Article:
That prompted officials to increase their projections for inflation in 2018, and growth over the next two years.

The reasons to remain cautious are less tangible, centered around growing concerns about the outcome of Nafta negotiations.

“Uncertainty surrounding the future of the North American Free Trade Agreement is clouding the economic outlook,” the central bank said.
Rate Sensitivity

There are also questions about the economy’s sensitivity to interest rate increases and whether its potential growth could be accelerating. The bank said wage gains remain modest, even with a recent pickup.

The Bank of Canada forecast a bigger hit on exports and business investment due to worries about Nafta, and incorporated an increased sensitivity of interest rates because of the country’s high household debt levels.

The rate increase was expected by 26 of 27 economists surveyed by Bloomberg News and investors had almost fully priced in a hike.

Questions remain about how quickly the central bank will raise from here and where rates will eventually settle. Markets had been pricing in at least three increases this year, which would bring the benchmark rate to 1.75 percent.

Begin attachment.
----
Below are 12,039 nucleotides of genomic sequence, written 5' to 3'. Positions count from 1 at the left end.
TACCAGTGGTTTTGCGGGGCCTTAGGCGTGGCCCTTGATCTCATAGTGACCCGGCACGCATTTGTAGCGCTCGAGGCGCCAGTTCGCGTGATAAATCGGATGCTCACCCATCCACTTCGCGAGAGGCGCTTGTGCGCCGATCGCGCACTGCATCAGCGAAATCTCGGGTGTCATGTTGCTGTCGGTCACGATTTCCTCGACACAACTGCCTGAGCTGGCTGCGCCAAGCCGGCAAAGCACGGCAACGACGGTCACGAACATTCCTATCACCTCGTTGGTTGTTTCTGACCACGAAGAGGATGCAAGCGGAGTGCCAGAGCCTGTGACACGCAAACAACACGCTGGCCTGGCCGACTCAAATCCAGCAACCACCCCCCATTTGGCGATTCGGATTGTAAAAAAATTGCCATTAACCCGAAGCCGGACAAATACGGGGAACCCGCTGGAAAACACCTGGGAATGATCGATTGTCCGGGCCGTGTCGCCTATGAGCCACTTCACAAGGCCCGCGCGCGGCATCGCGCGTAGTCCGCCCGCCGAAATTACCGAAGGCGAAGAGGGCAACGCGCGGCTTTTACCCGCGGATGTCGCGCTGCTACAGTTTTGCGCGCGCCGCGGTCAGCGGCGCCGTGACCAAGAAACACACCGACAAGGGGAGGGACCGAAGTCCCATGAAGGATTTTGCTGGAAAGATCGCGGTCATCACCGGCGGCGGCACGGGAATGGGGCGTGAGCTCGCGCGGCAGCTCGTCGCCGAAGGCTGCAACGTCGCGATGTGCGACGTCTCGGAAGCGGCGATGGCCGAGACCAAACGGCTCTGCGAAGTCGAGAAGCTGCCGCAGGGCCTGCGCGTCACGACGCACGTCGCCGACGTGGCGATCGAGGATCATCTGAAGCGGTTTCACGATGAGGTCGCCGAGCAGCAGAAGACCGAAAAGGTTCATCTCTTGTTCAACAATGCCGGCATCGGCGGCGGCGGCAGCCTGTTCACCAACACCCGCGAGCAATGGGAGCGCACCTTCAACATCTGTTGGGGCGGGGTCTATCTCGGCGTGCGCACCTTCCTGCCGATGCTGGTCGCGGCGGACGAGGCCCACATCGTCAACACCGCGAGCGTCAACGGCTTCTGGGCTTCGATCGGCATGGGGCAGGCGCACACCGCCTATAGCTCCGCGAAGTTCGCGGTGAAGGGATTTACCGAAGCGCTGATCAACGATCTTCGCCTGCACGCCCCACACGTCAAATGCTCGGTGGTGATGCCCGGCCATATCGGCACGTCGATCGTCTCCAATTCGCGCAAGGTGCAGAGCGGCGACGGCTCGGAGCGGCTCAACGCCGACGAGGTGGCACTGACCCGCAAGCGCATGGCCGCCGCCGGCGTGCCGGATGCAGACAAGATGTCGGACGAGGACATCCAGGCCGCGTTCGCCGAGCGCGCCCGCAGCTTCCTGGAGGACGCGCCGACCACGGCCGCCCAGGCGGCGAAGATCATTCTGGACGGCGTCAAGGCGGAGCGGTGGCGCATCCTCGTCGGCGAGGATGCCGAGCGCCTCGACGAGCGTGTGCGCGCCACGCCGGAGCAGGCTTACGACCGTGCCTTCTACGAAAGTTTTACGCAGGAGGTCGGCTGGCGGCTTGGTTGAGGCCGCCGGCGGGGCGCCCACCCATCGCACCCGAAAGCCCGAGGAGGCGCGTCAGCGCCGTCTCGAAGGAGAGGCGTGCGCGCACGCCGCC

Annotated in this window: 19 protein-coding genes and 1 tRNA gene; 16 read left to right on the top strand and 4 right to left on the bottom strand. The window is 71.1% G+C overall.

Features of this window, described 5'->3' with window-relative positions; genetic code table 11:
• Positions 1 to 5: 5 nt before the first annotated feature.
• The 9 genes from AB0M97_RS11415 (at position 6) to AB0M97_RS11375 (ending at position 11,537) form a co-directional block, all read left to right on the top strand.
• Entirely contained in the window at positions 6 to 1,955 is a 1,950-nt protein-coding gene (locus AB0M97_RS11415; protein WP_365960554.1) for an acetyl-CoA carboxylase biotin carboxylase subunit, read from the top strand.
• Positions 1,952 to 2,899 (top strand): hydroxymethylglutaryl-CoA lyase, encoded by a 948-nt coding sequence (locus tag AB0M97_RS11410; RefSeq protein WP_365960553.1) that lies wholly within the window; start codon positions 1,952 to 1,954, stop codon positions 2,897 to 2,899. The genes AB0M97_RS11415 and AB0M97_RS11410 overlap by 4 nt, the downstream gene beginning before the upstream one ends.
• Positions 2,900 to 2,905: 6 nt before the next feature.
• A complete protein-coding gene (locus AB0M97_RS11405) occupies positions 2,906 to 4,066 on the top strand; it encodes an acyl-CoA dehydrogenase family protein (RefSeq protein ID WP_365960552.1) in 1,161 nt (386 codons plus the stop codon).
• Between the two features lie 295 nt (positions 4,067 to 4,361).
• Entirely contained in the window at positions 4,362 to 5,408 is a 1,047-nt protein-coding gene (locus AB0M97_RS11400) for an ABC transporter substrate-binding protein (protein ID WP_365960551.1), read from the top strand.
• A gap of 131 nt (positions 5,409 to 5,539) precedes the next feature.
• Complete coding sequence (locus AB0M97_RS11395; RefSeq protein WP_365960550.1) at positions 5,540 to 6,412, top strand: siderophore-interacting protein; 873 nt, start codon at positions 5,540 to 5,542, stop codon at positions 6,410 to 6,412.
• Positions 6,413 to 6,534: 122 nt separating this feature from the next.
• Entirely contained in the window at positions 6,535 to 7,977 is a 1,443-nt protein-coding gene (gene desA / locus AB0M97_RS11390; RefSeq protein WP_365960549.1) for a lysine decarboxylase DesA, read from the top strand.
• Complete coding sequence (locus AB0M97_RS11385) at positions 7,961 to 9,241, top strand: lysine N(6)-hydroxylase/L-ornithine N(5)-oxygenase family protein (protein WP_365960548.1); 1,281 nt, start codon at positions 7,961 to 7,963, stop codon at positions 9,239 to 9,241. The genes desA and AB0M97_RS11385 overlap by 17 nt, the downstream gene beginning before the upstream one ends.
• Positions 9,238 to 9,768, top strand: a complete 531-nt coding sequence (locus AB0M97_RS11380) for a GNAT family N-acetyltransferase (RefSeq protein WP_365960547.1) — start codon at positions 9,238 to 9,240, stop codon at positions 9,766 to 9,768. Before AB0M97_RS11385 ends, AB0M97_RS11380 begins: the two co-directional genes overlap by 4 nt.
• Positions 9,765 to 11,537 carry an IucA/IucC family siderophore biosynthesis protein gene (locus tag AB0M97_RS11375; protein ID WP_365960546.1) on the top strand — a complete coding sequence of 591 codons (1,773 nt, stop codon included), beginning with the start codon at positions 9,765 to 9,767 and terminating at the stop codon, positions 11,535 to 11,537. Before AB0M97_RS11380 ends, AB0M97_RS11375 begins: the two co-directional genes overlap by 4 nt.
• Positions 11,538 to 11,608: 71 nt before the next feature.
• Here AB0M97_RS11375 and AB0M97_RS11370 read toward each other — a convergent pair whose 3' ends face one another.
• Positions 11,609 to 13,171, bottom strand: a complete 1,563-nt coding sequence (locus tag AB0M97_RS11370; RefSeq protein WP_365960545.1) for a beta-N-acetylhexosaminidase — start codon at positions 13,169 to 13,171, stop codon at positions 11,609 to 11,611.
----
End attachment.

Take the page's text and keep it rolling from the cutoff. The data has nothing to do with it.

The Bank of Canada retained its estimate that its so-called neutral rate — a sort of Goldilocks rate that keeps the economy neither too hot nor too cold — is at about 3 percent. But the comments on the need for continued accommodation at full capacity could suggest policy makers aren’t anticipating a return to neutral any time soon.

The central bank also increased its forecast for how quickly the economy could grow without triggering inflation — to an average of 1.6 percent over the projection horizon. The central bank said it is monitoring the extent to which strong demand could boost potential growth further.

“In this respect, capital investment, firm creation, labor force participation, and hours worked are all showing promising signs,” it said, adding that wages have picked up by less than what “would be typical” for a labor market without slack.